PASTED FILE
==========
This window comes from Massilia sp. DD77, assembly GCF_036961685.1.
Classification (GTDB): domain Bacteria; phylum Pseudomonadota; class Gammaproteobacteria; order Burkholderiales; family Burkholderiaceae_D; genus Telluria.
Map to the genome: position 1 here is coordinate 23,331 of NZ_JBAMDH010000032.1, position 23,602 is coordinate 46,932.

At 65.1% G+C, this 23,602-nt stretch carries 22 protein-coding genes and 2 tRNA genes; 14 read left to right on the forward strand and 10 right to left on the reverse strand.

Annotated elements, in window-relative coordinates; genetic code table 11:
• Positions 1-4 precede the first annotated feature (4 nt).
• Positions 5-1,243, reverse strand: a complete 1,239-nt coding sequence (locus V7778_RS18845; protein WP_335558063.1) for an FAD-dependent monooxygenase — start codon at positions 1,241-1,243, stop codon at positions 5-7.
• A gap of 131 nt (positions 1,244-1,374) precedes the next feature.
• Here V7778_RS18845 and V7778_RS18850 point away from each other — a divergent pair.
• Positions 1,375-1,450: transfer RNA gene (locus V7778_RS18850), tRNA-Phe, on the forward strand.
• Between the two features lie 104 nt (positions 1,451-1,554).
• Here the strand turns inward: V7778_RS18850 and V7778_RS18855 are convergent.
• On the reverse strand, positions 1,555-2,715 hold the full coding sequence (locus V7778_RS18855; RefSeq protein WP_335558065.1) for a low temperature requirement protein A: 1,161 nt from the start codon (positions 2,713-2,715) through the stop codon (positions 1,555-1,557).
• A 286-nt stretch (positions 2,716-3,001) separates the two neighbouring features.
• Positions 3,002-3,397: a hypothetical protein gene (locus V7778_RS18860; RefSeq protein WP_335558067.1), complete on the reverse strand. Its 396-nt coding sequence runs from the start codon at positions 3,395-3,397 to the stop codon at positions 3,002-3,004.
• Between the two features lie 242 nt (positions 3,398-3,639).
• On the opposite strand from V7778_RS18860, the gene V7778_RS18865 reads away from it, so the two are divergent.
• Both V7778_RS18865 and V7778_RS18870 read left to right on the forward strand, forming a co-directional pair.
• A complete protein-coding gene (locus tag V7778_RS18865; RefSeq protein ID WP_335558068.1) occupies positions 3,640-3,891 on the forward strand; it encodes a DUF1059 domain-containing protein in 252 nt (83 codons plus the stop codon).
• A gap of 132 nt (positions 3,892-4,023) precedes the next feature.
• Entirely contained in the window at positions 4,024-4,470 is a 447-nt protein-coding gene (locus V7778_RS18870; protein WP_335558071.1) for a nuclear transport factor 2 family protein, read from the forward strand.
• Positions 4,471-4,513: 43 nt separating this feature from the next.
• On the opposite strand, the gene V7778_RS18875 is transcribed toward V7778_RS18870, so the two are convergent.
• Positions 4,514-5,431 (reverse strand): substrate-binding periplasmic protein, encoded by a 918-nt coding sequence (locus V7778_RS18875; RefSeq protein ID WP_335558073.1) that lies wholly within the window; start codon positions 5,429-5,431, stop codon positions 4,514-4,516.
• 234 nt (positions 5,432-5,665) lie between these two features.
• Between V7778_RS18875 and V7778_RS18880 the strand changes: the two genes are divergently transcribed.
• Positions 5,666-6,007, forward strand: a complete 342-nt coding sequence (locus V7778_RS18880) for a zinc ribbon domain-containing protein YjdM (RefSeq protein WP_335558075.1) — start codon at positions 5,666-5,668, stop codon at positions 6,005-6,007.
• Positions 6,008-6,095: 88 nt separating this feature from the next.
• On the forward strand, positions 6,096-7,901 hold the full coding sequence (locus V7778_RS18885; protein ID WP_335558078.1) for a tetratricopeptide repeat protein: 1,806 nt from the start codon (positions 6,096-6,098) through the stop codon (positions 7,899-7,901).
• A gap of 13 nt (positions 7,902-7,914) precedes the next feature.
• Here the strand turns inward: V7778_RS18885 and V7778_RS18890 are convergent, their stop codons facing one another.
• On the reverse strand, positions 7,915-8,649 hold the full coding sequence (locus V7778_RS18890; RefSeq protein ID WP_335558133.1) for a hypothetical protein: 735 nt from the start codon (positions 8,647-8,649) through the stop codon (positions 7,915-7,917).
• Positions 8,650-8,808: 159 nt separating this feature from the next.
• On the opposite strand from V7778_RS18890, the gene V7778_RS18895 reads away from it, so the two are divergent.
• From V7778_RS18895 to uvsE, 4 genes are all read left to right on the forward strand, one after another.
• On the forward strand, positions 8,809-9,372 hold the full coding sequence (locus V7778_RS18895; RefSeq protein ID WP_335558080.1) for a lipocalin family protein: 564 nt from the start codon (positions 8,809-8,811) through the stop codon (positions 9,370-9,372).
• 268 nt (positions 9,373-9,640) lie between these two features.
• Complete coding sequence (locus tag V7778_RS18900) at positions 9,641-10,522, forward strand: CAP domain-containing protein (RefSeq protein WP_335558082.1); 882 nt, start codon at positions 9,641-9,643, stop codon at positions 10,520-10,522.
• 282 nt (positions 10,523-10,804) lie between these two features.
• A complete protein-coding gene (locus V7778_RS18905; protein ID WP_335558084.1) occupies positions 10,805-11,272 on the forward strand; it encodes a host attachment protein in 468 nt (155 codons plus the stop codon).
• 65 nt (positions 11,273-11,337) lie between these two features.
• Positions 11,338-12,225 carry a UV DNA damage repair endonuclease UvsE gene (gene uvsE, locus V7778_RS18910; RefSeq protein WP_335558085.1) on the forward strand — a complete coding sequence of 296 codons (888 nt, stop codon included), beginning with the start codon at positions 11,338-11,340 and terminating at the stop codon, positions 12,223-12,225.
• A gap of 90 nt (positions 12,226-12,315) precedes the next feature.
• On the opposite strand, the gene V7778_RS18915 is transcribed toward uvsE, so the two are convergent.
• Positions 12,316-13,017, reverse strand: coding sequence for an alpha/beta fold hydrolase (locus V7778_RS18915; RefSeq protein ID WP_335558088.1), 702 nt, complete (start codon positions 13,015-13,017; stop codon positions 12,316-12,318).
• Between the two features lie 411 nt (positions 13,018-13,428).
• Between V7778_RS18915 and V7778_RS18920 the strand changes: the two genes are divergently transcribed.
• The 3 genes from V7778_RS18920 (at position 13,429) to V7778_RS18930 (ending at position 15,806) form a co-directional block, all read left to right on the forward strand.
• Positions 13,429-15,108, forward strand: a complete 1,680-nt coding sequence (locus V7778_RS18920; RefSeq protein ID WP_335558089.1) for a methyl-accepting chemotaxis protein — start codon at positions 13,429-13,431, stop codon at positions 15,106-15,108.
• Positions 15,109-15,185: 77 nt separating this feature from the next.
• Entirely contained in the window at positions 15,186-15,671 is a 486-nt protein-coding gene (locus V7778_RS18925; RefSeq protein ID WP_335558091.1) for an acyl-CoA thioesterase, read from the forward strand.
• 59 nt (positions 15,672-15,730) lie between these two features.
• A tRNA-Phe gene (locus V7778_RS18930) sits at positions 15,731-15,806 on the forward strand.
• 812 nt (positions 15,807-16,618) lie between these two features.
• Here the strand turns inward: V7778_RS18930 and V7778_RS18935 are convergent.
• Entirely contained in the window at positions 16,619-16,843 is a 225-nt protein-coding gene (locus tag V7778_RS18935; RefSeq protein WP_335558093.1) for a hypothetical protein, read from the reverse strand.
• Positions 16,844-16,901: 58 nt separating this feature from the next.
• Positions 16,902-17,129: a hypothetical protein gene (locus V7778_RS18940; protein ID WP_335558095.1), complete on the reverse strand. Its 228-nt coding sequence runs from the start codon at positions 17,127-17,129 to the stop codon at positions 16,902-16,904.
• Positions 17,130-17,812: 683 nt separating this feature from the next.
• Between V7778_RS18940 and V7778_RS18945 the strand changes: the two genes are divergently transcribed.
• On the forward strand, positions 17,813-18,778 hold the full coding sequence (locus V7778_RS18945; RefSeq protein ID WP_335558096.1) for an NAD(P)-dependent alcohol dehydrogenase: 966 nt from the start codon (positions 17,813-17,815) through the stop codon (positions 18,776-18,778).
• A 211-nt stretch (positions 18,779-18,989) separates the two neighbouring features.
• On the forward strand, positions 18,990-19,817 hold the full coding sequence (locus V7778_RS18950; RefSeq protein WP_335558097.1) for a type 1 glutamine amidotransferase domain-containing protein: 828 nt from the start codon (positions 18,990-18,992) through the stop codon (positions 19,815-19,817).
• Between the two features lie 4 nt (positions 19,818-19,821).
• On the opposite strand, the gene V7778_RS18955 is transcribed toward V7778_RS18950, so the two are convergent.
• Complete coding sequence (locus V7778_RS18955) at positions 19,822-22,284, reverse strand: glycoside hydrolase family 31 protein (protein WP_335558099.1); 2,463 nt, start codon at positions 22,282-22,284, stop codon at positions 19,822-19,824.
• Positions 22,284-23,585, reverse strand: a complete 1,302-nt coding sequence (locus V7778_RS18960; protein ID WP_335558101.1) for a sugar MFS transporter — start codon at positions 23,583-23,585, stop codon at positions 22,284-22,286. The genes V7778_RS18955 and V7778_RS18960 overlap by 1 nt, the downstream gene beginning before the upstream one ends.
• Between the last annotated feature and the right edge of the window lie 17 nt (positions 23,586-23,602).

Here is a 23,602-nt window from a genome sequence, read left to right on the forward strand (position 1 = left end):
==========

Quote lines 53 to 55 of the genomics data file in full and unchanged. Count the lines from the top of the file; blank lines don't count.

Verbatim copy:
• A tRNA-Phe gene (locus V7778_RS18930) sits at positions 15,731-15,806 on the forward strand.
• 812 nt (positions 15,807-16,618) lie between these two features.
• Here the strand turns inward: V7778_RS18930 and V7778_RS18935 are convergent.